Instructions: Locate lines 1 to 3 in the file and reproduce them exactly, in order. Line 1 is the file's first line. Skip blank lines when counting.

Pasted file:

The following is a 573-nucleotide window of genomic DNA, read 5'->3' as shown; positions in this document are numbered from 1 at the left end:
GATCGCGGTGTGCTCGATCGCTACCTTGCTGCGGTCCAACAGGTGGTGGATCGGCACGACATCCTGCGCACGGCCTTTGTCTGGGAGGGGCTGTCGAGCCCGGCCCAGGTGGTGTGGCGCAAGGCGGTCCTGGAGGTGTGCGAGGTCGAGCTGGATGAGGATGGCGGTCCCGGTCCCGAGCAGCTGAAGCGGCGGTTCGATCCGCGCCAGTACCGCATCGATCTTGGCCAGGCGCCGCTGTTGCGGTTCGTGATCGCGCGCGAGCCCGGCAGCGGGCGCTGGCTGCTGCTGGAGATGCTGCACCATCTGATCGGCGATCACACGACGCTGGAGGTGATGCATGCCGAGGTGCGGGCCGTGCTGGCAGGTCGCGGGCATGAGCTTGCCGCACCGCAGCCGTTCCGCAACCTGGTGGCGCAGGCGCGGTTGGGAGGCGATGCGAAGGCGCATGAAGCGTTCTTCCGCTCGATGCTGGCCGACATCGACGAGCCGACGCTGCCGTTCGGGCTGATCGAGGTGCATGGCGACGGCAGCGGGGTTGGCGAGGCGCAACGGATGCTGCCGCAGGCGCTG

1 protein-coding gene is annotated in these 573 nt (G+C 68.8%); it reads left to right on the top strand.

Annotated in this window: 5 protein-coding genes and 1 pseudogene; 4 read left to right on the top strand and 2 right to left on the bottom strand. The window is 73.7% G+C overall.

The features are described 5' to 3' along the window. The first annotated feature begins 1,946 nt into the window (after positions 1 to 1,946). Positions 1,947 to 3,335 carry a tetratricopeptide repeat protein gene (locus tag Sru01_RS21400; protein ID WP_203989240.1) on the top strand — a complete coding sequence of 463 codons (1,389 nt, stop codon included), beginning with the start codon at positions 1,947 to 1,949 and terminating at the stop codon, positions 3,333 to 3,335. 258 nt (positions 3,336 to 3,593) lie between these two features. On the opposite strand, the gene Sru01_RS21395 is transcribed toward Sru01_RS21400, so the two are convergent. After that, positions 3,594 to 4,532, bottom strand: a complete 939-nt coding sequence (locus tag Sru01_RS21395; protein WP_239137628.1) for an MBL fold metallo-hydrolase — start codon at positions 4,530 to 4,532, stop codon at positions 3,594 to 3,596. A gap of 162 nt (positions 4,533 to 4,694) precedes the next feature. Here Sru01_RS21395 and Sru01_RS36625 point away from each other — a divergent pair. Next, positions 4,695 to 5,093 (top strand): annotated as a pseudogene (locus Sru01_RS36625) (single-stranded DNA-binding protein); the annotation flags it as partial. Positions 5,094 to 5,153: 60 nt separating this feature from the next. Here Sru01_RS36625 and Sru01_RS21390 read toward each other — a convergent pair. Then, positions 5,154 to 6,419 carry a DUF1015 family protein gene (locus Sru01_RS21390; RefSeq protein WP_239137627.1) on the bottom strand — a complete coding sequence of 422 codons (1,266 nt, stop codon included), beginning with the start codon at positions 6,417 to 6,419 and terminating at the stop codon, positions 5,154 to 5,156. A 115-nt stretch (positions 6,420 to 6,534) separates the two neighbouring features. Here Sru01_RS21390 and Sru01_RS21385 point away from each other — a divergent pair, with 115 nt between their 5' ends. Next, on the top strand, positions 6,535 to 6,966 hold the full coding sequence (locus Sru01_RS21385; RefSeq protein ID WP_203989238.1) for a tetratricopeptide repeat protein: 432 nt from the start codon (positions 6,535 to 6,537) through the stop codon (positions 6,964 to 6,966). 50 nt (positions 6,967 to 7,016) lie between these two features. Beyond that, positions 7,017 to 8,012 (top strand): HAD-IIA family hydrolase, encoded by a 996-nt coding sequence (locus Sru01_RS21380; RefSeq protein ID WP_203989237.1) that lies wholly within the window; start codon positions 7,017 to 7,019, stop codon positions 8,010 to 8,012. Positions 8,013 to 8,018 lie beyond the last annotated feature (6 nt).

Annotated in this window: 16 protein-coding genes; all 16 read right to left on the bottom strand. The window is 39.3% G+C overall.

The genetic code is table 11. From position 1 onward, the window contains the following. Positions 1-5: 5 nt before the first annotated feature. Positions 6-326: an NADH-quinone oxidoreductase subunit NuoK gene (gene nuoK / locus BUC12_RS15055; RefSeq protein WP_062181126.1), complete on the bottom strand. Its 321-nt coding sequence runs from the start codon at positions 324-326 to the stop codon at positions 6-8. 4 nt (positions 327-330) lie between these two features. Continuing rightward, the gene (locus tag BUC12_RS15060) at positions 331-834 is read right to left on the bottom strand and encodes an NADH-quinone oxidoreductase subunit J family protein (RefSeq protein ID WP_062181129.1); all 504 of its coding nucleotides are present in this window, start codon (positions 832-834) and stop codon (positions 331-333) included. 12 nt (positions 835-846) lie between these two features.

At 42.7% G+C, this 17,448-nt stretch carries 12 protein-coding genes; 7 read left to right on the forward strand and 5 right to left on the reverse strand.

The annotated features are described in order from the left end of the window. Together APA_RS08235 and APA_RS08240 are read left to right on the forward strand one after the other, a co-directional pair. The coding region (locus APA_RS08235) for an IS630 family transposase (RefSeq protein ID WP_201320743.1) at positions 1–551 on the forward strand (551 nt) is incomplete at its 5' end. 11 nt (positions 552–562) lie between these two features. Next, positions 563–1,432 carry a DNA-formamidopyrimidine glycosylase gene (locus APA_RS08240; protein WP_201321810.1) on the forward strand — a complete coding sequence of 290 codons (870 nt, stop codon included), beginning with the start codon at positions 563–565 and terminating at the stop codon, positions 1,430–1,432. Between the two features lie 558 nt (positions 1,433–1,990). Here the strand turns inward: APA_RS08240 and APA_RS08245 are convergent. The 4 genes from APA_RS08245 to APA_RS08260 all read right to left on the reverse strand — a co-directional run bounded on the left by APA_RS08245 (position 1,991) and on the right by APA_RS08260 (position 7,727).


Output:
The following is a 573-nucleotide window of genomic DNA, read 5'->3' as shown; positions in this document are numbered from 1 at the left end:
GATCGCGGTGTGCTCGATCGCTACCTTGCTGCGGTCCAACAGGTGGTGGATCGGCACGACATCCTGCGCACGGCCTTTGTCTGGGAGGGGCTGTCGAGCCCGGCCCAGGTGGTGTGGCGCAAGGCGGTCCTGGAGGTGTGCGAGGTCGAGCTGGATGAGGATGGCGGTCCCGGTCCCGAGCAGCTGAAGCGGCGGTTCGATCCGCGCCAGTACCGCATCGATCTTGGCCAGGCGCCGCTGTTGCGGTTCGTGATCGCGCGCGAGCCCGGCAGCGGGCGCTGGCTGCTGCTGGAGATGCTGCACCATCTGATCGGCGATCACACGACGCTGGAGGTGATGCATGCCGAGGTGCGGGCCGTGCTGGCAGGTCGCGGGCATGAGCTTGCCGCACCGCAGCCGTTCCGCAACCTGGTGGCGCAGGCGCGGTTGGGAGGCGATGCGAAGGCGCATGAAGCGTTCTTCCGCTCGATGCTGGCCGACATCGACGAGCCGACGCTGCCGTTCGGGCTGATCGAGGTGCATGGCGACGGCAGCGGGGTTGGCGAGGCGCAACGGATGCTGCCGCAGGCGCTG

1 protein-coding gene is annotated in these 573 nt (G+C 68.8%); it reads left to right on the top strand.